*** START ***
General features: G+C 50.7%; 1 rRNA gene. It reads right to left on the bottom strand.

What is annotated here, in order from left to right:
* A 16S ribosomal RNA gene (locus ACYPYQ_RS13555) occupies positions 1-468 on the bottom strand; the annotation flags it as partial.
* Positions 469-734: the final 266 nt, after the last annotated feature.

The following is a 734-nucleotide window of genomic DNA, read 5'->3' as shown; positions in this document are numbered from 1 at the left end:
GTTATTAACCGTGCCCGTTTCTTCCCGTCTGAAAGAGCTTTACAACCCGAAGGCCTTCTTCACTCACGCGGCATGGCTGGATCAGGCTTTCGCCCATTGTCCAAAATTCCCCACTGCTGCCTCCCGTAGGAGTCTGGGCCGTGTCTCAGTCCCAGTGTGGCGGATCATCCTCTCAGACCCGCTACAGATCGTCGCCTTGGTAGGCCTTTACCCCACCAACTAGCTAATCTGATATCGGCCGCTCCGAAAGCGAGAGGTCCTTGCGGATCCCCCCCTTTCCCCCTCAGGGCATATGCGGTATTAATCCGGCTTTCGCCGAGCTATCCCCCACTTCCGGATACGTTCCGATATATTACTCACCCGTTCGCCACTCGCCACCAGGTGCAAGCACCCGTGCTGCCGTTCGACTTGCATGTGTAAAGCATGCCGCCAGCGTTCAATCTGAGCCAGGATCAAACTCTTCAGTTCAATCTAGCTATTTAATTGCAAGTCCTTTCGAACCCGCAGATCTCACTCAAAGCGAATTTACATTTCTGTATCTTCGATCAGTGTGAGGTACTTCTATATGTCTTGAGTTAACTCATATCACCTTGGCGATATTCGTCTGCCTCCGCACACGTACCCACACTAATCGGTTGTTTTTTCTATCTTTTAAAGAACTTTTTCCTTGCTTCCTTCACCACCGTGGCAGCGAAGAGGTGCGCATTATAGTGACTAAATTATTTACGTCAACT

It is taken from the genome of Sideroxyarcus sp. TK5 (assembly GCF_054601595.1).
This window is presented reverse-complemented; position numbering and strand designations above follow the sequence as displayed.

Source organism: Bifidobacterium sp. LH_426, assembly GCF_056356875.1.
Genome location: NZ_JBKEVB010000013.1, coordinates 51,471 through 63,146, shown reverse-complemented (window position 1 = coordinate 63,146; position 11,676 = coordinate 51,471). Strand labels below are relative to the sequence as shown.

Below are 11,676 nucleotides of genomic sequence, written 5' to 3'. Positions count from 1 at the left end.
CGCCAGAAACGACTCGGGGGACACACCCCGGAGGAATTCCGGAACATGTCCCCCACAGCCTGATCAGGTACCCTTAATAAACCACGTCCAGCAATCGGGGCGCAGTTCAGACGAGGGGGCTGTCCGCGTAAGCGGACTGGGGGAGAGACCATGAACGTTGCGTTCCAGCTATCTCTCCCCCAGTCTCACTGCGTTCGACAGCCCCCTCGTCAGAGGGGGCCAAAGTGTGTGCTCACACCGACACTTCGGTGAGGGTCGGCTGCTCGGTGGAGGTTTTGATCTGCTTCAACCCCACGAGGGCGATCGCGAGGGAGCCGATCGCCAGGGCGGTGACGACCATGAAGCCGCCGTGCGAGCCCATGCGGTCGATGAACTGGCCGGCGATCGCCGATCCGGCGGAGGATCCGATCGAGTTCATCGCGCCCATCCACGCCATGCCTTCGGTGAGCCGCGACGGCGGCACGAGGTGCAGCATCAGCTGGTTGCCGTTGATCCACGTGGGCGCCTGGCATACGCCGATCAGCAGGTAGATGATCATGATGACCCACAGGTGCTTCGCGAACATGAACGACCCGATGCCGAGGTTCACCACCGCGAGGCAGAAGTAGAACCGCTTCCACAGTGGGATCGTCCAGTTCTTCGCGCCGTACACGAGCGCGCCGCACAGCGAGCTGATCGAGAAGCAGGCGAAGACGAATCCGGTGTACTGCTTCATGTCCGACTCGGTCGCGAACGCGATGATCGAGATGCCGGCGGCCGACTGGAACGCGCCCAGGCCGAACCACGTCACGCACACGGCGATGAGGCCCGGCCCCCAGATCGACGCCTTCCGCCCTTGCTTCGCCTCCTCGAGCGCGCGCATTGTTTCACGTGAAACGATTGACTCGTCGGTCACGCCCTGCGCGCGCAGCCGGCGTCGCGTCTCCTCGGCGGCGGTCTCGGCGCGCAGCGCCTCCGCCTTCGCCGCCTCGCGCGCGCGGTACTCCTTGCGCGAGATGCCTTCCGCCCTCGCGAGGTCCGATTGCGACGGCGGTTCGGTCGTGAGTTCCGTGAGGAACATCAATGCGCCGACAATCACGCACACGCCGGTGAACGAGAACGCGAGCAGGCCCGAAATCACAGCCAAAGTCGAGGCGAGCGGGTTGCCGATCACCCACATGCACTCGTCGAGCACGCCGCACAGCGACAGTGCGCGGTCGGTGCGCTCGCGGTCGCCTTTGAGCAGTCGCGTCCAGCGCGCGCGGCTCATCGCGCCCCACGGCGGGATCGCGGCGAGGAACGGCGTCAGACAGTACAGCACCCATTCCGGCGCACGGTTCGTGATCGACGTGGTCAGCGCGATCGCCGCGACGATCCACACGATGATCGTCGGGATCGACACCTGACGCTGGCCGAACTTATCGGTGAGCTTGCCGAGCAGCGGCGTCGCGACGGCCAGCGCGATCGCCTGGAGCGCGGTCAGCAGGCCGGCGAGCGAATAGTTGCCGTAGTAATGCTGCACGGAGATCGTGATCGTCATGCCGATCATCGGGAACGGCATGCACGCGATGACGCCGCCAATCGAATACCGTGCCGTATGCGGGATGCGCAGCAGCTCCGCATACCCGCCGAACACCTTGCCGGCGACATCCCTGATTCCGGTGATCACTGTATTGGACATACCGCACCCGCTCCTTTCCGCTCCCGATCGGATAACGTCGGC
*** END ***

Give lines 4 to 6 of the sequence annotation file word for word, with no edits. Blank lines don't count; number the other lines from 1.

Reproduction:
* Positions 469-734: the final 266 nt, after the last annotated feature.

The following is a 734-nucleotide window of genomic DNA, read 5'->3' as shown; positions in this document are numbered from 1 at the left end:
GTTATTAACCGTGCCCGTTTCTTCCCGTCTGAAAGAGCTTTACAACCCGAAGGCCTTCTTCACTCACGCGGCATGGCTGGATCAGGCTTTCGCCCATTGTCCAAAATTCCCCACTGCTGCCTCCCGTAGGAGTCTGGGCCGTGTCTCAGTCCCAGTGTGGCGGATCATCCTCTCAGACCCGCTACAGATCGTCGCCTTGGTAGGCCTTTACCCCACCAACTAGCTAATCTGATATCGGCCGCTCCGAAAGCGAGAGGTCCTTGCGGATCCCCCCCTTTCCCCCTCAGGGCATATGCGGTATTAATCCGGCTTTCGCCGAGCTATCCCCCACTTCCGGATACGTTCCGATATATTACTCACCCGTTCGCCACTCGCCACCAGGTGCAAGCACCCGTGCTGCCGTTCGACTTGCATGTGTAAAGCATGCCGCCAGCGTTCAATCTGAGCCAGGATCAAACTCTTCAGTTCAATCTAGCTATTTAATTGCAAGTCCTTTCGAACCCGCAGATCTCACTCAAAGCGAATTTACATTTCTGTATCTTCGATCAGTGTGAGGTACTTCTATATGTCTTGAGTTAACTCATATCACCTTGGCGATATTCGTCTGCCTCCGCACACGTACCCACACTAATCGGTTGTTTTTTCTATCTTTTAAAGAACTTTTTCCTTGCTTCCTTCACCACCGTGGCAGCGAAGAGGTGCGCATTATAGTGACTAAATTATTTACGTCAACT